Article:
In high school I kept a diary in which I documented almost every significant event that happened during my entire high school experience. If I didn’t make choir, had a great Scripture Union meeting or was upset with a friend it all made its way into my diary pages. I used to write to “Ferry” which was a nickname I gave to my best friend, Faith, who passed away when we were both 12. Writing that diary was a way of communicating with her but, in many ways, it also played a huge part in developing my love of expressing thought on paper.
The turning point in my writing career came in 1997 when I decided to send my short story “Still Waters” to Drum Magazine while attending university. It was at this time that I gathered the confidence to have my stories scrutinized by professional editors. My moment came when Drum Magazine agreed to publish the story I had sent them.
How would you describe your writing?
I write stories with a real-life theme in the context of families, love and spirituality. My desire is for my writing to inspire more than entertain; meaning that my pieces will always carry messages that can lead readers to improve their lives or, at least, get them talking about topics that would otherwise be overlooked because of the demands of everyday life. I believe that I am exploring important issues, issues that affect regular people. I would say my writing is inspirational writing.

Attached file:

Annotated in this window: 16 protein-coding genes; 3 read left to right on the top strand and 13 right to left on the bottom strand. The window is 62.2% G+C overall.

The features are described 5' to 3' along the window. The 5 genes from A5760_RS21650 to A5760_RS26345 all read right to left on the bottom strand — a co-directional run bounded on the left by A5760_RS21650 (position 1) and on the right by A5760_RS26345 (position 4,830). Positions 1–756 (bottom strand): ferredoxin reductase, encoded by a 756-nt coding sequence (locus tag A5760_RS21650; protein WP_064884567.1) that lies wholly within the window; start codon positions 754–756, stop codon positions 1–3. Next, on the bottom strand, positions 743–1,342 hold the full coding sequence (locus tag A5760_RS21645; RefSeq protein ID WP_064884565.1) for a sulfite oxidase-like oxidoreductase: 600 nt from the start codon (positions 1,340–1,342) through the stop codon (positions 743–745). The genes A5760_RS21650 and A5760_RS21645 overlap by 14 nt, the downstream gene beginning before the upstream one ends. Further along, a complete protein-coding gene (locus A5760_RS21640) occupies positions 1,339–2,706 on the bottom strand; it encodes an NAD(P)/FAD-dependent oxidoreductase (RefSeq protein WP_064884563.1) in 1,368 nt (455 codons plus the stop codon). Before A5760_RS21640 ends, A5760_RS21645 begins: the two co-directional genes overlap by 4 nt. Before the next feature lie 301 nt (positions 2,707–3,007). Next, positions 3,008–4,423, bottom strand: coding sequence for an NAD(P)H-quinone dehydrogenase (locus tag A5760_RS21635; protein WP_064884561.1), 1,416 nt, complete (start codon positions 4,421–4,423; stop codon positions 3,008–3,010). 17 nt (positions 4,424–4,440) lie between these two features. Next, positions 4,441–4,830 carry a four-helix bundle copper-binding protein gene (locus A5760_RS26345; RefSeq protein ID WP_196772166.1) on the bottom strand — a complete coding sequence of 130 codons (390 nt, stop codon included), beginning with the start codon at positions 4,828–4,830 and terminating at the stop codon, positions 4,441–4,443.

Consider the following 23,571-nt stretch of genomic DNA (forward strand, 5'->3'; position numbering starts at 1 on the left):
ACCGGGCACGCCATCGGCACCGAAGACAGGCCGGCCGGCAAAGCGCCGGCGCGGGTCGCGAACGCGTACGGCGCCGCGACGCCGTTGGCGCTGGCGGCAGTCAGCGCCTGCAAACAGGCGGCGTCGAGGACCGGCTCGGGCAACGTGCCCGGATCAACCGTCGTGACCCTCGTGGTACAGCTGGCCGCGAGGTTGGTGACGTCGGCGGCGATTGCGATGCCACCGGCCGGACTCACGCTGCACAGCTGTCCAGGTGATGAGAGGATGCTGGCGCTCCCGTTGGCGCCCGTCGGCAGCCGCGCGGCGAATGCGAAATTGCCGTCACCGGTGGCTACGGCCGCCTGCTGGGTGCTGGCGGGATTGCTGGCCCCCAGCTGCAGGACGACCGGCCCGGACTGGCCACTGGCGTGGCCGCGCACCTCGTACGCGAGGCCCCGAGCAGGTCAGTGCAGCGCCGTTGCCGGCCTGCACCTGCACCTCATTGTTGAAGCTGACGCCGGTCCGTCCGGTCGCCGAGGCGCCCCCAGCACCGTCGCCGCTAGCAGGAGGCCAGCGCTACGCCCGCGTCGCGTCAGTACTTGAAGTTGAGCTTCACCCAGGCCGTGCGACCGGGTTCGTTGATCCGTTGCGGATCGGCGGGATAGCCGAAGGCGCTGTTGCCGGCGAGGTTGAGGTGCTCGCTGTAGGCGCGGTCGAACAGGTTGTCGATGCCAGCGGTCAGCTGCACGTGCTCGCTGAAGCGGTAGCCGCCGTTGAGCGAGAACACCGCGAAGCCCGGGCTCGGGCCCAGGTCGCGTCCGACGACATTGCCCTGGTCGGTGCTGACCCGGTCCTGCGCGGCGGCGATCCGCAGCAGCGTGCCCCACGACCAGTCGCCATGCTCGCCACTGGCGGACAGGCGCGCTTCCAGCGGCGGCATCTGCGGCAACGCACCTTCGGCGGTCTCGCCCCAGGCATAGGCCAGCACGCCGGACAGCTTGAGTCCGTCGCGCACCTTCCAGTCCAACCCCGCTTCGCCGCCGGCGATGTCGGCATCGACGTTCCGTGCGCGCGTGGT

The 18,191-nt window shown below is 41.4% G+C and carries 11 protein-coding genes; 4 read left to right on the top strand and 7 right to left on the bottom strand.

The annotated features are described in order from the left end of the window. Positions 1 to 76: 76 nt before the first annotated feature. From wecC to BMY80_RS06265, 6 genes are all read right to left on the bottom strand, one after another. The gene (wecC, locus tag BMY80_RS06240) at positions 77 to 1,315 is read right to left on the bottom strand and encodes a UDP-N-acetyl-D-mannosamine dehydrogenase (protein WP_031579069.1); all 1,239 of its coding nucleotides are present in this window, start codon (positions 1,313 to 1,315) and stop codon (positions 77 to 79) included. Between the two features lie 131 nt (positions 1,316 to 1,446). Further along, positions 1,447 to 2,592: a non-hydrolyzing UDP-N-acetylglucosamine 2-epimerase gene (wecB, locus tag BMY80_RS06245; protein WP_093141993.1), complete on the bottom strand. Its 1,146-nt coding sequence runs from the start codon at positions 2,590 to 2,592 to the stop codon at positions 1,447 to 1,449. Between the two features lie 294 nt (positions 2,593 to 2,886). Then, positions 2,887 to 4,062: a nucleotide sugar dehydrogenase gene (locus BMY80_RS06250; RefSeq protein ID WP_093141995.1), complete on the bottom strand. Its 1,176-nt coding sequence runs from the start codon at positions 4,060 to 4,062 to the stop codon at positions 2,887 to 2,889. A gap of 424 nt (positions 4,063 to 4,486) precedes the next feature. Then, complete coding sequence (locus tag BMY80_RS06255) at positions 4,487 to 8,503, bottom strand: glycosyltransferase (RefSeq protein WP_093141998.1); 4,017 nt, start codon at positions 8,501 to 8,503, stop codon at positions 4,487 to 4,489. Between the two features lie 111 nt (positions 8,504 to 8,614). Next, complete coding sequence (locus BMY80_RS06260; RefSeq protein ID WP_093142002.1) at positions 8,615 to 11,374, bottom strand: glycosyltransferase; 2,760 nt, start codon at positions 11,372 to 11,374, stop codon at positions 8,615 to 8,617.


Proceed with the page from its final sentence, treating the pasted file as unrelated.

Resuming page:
Who is your target audience?
My books are for mature teens and adults. They are books that can be enjoyed by people from different cultures and backgrounds.
Which authors influenced you most?
I am quite a broad reader and have been influenced by authors such as Colleen McCullough, Khaled Hoseini, Francine Rivers, Francis Ray, Nicolas Sparks, Jhumpa Lahiri and many others.